33Calculating Acceleration 2Calculating AccelerationIf an object is moving in a straight line, its acceleration can be calculated using this equation.In SI units, acceleration has units of meters per second squared (m/s2).
34Positive and Negative Acceleration 2Positive and Negative AccelerationWhen you speed up, your final speed always will be greater than your initial speed.So subtracting your initial speed from your final speed gives a positive number.As a result, your acceleration is positive when you are speeding up.
35Positive and Negative Acceleration 2Positive and Negative AccelerationWhen your final speed is less than your initial speed, your acceleration is negative.Therefore, your acceleration is negative when you slow down.
36Graphing Accelerated Motion Acceleration2Graphing Accelerated MotionThe motion of an object that is accelerating can be shown with a graph.For this type of graph, speed is plotted on the vertical axis and time on the horizontal axis.
37Graphing Accelerated Motion Acceleration2Graphing Accelerated MotionAn object that is speeding up will have a line on a speed-time graph that slopes upward.An object that is slowing down will have a line on a speed-time graph that slopes downward.A horizontal line on the speed-time graph represents an acceleration of zero or constant speed.
38Section Check2Question 1A change in velocity divided by the time it takes for the change to occur equals the object’s _______.
39Section Check2AnswerThe answer is acceleration. Remember that, like velocity, acceleration has a direction. A car that takes a turn has changed its acceleration, even if nothing else changes.
40Section Check2Question 2Imagine yourself driving a car down an empty stretch of road. How many ways could you change your acceleration?
41Section Check2AnswerYou could step on the gas; you could also step on the brake; you could turn the wheel, or do any combination of these.
42Question 3 2 What is happening at point C in this speed-time graph? Section Check2Question 3What is happening at point C in this speed-time graph?
43A. the object is speeding up B. the object is slowing down Section Check2A. the object is speeding upB. the object is slowing downC. the object is at restD. the object is gone
44Section Check2AnswerThe answer is B. When the line falls, the object is slowing down.
45Momentum3Mass and InertiaThe mass of an object is the amount of matter in the object.In SI units, the unit for mass is the kilogram.The weight of an object is related to the object's mass.
46Momentum3Mass and InertiaObjects with more mass weigh more than objects with less mass.However, the size of an object is not the same as the mass of the object.
47Momentum3Mass and InertiaThe more mass an object has, the harder it is to start it moving, slow it down, speed it up, or turn it.This tendency of an object to resist a change in its motion is called inertia.Objects with more mass have more inertia.
48Momentum is usually symbolized by p. 3MomentumThe momentum of an object is a measure of how hard it is to stop the object, and it depends on the object's mass and velocity.Momentum is usually symbolized by p.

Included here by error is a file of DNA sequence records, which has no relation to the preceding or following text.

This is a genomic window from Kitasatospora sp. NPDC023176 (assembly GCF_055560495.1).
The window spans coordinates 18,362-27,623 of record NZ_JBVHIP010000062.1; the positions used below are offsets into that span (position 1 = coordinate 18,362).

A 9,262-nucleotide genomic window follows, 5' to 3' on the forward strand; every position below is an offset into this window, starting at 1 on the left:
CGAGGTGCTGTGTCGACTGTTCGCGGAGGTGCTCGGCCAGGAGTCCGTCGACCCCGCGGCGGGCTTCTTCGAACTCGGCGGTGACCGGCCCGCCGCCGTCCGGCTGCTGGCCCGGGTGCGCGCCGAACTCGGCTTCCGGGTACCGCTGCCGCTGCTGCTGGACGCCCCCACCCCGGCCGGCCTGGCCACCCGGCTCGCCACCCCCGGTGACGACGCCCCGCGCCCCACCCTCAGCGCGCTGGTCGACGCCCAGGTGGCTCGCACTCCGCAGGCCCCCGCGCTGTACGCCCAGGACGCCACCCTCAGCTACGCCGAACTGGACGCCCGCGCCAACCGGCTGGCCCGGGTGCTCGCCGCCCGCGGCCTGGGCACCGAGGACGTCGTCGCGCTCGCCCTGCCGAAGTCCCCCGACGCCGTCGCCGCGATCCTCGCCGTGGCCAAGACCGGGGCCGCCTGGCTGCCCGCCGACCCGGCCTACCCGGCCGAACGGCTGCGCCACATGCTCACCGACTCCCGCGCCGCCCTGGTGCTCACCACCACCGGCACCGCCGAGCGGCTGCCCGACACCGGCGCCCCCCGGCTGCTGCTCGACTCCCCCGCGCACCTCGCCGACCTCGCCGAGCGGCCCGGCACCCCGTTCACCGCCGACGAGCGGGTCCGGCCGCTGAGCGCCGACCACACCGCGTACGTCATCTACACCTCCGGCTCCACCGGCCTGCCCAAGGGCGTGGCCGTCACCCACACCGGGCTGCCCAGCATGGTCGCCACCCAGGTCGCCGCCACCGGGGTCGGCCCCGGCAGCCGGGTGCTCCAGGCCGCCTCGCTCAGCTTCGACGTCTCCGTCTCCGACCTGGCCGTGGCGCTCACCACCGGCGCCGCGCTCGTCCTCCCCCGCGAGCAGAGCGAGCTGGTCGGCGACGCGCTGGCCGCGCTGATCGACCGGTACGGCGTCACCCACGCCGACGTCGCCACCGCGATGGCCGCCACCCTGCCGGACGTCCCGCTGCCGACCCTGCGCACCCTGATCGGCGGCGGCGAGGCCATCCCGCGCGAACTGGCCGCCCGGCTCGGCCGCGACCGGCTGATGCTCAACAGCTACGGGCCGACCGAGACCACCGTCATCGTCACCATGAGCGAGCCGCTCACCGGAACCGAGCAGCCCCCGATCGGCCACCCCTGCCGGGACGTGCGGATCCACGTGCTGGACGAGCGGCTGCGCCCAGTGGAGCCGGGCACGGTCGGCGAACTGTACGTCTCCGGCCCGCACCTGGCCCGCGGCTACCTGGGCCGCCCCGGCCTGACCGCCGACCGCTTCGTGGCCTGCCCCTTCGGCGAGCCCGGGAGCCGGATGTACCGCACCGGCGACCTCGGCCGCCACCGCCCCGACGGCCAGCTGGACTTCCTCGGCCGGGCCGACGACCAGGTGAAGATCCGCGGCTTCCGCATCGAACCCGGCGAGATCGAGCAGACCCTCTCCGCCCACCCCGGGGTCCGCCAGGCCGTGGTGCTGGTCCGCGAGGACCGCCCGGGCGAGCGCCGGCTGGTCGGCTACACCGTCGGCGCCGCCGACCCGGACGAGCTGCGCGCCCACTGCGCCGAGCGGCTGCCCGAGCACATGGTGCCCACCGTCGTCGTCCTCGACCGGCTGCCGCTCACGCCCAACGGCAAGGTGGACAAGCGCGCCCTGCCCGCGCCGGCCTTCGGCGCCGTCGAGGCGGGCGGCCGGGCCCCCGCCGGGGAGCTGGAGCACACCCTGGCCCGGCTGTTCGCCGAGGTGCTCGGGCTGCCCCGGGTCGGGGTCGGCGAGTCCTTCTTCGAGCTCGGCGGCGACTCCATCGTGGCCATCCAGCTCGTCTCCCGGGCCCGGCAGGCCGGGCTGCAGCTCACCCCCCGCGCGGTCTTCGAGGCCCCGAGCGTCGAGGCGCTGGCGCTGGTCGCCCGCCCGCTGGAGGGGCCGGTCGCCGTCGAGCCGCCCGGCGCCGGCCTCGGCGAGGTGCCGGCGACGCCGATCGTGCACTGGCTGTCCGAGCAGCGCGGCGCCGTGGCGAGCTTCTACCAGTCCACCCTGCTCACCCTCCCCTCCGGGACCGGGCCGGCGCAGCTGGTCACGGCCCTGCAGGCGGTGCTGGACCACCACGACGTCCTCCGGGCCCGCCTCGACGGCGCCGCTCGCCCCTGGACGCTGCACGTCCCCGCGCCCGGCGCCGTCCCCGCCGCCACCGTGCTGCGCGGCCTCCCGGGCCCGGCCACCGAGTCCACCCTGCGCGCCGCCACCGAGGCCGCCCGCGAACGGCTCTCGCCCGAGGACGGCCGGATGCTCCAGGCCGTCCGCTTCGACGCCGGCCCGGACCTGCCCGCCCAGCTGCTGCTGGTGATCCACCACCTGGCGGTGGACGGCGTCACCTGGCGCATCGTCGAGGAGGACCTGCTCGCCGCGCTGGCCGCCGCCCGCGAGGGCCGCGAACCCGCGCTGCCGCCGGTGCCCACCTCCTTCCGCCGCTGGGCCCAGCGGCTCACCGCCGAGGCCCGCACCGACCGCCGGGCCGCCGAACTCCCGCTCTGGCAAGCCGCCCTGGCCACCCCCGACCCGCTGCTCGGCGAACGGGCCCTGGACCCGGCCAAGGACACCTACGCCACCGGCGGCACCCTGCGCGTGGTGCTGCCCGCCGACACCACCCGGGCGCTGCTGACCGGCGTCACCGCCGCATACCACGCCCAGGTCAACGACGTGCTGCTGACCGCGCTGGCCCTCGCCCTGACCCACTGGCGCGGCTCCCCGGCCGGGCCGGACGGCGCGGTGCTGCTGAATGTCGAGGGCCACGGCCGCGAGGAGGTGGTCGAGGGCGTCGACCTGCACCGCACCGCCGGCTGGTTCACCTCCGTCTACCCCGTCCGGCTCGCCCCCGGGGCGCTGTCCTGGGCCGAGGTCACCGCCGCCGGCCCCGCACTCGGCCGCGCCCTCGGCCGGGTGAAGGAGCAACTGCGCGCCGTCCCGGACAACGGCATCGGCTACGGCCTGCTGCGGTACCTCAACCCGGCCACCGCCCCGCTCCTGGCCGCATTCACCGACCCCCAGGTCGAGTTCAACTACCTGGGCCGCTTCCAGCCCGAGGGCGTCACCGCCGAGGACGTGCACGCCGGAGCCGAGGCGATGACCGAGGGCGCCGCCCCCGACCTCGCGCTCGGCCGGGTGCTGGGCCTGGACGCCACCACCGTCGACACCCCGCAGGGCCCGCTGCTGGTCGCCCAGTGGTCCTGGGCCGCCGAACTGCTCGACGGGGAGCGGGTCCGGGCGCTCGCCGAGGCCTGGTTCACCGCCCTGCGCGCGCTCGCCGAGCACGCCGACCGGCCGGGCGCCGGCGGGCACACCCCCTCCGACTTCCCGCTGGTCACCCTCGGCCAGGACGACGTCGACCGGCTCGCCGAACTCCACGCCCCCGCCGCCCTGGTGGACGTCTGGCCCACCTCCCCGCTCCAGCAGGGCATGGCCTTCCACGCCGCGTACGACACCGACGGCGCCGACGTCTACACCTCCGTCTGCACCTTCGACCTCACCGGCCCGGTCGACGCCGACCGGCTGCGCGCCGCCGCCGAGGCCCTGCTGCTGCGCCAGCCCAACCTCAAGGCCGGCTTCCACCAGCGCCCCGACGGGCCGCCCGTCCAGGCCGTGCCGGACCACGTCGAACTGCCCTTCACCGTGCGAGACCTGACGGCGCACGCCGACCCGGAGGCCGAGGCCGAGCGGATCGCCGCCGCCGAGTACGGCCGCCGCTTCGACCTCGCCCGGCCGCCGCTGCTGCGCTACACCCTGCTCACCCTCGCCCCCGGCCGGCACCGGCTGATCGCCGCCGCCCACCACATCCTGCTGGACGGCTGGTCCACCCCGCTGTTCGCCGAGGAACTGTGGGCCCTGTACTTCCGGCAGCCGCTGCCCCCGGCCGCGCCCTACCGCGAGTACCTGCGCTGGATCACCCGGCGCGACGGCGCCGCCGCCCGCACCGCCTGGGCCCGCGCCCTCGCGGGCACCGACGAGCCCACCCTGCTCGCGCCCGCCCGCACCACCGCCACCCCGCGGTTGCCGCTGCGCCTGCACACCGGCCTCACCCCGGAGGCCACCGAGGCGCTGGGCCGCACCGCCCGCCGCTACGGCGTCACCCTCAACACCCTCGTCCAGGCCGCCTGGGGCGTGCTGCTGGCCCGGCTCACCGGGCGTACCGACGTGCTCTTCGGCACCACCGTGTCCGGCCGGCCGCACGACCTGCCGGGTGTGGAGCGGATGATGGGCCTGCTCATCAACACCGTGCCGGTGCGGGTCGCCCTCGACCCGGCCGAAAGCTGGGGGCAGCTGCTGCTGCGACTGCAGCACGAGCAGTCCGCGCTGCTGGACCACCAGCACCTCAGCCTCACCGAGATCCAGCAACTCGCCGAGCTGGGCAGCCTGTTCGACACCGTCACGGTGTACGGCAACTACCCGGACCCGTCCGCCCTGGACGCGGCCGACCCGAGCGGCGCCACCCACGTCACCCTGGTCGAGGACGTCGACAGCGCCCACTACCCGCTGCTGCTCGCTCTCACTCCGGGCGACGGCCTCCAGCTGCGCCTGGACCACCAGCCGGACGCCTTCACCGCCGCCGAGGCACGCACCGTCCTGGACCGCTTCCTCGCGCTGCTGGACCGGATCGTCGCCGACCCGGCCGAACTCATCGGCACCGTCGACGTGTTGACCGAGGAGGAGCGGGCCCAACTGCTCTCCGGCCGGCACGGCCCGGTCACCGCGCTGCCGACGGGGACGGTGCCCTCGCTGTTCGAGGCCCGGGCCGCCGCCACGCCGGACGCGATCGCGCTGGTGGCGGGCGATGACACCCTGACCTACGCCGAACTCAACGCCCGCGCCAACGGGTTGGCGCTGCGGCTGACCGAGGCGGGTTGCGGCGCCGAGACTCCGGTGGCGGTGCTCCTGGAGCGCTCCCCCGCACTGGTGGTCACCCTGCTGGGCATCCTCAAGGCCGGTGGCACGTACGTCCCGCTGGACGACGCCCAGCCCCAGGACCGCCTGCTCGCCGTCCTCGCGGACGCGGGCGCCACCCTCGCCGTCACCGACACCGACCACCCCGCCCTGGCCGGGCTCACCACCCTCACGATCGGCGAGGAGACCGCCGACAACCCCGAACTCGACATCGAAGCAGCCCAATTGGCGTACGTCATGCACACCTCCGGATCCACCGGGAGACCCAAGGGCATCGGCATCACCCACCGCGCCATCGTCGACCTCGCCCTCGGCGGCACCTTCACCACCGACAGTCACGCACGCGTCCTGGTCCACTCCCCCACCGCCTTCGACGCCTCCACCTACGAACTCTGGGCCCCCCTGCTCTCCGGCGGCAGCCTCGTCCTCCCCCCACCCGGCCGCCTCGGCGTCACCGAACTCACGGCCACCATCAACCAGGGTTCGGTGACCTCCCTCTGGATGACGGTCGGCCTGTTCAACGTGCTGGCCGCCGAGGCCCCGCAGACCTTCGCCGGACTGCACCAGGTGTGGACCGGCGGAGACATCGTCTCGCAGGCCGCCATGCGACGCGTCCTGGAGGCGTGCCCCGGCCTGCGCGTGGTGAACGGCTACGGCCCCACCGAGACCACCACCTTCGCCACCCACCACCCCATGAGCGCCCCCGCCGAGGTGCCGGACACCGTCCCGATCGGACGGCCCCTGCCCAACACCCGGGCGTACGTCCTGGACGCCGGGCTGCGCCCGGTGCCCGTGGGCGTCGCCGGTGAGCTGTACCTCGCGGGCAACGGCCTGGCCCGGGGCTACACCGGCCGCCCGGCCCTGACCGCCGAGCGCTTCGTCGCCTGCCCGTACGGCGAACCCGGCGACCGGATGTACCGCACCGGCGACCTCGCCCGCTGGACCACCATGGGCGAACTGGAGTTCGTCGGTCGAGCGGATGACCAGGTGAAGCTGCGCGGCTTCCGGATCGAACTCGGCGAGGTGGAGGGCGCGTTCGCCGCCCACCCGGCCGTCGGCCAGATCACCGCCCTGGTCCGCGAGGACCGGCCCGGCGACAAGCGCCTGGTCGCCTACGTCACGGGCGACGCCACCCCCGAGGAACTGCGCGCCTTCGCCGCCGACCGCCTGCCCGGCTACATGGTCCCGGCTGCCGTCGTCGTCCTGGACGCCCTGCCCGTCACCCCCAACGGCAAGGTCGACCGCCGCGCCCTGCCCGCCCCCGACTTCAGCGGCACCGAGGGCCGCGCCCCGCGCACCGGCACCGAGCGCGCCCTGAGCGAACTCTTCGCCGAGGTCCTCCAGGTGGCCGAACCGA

49Momentum3MomentumMass is measured in kilograms and velocity has units of meters per second, so momentum has units of kilograms multiplied by meters per second (kg . m/s).Momentum has a direction that is the same as the direction of the velocity.
50Conservation of Momentum 3Conservation of MomentumAccording to the law of conservation of momentum, the total momentum of objects that collide is the same before and after the collision.This is true for the collisions of billiard balls, as well as for collisions of atoms, cars, football players, or any other matter.
51Using Momentum Conservation 3Using Momentum ConservationThere are many ways that collisions can occur.Sometimes, the objects that collide will bounce off of each other.In other collisions, objects will stick to each other after the collisions.In both of these types of collisions, the law of conservation of momentum enables the speeds of the objects after the collisions to be calculated.
52Imagine being on skates when someone throws a backpack to you. Momentum3Sticking TogetherImagine being on skates when someone throws a backpack to you.Before the student on skates and the backpack collide, she is not moving.
54Supposed a 2-kg backpack is tossed at a speed of 5 m/s. Momentum3Sticking TogetherSupposed a 2-kg backpack is tossed at a speed of 5 m/s.Your mass is 48 kg, and initially you are at rest.Then the total initial momentum is
55You can use the equation for momentum to find the final velocity. 3Sticking TogetherAfter the collision, the total momentum remains the same, and only one object is moving.You can use the equation for momentum to find the final velocity.
56Colliding and Bouncing Off Momentum3Colliding and Bouncing OffSupposed two identical objects moving with the same speed collide head on and bounce off.Before the collision, the momentum of each object is the same, but in opposite direction.So the total momentum before the collision is zero.Click image to view movie.
57Colliding and Bouncing Off Momentum3Colliding and Bouncing OffIf momentum is conserved, the total momentum after the collision must be zero also.This means that the two objects must move in opposite directions with the same speed after the collision.
58Section Check3Question 1An object’s momentum can be increased either by increasing its _______ or its _______.
59Section Check3AnswerThe answer is mass or velocity. A thrown baseball is harder to stop than a thrown ping-pong ball. At the same time, a baseball thrown by a professional pitcher is harder to stop than the same baseball lobbed by a fan.
60Question 2 Answer 3 Explain the law of conservation of momentum. Section Check3Question 2Explain the law of conservation of momentum.AnswerThis law says that the total momentum of objects in collision is always the same after the collision as it was before the collision.
61Section Check3Question 3Two objects of the same mass are moving directly toward each other at the same speed. What is the total momentum of the two objects?AnswerThe total momentum is zero. This will be the same after the collision as well.